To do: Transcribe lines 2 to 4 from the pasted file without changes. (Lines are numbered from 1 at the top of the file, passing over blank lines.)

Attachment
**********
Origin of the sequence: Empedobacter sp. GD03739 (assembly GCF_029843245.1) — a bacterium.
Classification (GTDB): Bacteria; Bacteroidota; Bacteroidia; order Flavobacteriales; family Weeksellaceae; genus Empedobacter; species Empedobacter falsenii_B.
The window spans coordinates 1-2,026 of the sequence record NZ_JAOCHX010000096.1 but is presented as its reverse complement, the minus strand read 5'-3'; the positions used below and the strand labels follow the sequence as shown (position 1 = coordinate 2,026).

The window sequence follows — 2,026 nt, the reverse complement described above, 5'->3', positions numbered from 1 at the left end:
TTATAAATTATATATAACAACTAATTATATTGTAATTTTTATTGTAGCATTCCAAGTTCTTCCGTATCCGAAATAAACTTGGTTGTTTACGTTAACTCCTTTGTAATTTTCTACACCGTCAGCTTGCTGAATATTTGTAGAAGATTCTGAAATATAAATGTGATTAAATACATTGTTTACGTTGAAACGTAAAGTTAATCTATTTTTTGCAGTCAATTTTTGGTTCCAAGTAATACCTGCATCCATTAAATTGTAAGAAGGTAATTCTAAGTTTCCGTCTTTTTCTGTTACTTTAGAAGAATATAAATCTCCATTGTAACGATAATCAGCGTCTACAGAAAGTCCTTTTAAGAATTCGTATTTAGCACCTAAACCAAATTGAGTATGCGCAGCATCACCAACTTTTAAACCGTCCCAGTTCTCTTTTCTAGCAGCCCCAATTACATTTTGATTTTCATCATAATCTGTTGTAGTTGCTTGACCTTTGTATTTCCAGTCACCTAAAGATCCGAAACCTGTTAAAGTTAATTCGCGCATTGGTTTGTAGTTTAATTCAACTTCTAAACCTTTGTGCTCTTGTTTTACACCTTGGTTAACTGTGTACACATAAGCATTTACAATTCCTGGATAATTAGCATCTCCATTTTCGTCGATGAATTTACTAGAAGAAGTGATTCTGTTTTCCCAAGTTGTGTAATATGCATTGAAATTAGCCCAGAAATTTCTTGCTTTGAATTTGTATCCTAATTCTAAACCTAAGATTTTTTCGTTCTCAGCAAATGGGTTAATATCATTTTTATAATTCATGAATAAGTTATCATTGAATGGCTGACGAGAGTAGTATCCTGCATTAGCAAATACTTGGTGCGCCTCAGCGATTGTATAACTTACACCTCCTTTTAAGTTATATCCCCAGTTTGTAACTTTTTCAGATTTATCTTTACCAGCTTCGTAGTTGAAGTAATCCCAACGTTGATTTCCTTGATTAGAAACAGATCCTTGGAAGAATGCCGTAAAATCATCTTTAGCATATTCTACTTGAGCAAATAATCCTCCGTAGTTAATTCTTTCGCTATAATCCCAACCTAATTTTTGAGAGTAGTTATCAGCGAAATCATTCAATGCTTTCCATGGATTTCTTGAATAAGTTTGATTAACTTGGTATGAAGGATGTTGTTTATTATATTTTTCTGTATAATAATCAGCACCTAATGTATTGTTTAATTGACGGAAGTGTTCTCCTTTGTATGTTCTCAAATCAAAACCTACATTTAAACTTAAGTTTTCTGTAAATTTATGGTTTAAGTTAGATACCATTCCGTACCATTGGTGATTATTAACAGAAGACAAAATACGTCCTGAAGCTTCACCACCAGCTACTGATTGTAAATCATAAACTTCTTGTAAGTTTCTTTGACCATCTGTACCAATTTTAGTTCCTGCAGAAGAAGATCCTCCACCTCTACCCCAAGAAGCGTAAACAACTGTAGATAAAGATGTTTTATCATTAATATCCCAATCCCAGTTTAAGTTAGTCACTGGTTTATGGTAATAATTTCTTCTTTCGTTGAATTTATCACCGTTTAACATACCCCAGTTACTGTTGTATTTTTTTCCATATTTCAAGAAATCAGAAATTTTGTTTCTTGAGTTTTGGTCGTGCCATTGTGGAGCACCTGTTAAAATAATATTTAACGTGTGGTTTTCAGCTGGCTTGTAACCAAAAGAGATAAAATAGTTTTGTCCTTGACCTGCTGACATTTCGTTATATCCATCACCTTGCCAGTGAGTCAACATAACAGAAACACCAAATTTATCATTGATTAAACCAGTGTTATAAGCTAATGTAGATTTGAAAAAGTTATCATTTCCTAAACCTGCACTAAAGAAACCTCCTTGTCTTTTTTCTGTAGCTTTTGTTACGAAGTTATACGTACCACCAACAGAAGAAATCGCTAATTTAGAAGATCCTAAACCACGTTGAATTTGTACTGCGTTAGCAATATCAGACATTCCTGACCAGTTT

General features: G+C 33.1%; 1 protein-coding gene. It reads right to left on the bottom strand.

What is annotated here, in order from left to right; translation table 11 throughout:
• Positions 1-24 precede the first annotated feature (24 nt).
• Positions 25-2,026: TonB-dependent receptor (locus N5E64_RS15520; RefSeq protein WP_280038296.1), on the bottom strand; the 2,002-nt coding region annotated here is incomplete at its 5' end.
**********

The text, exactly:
Classification (GTDB): Bacteria; Bacteroidota; Bacteroidia; order Flavobacteriales; family Weeksellaceae; genus Empedobacter; species Empedobacter falsenii_B.
The window spans coordinates 1-2,026 of the sequence record NZ_JAOCHX010000096.1 but is presented as its reverse complement, the minus strand read 5'-3'; the positions used below and the strand labels follow the sequence as shown (position 1 = coordinate 2,026).

The window sequence follows — 2,026 nt, the reverse complement described above, 5'->3', positions numbered from 1 at the left end: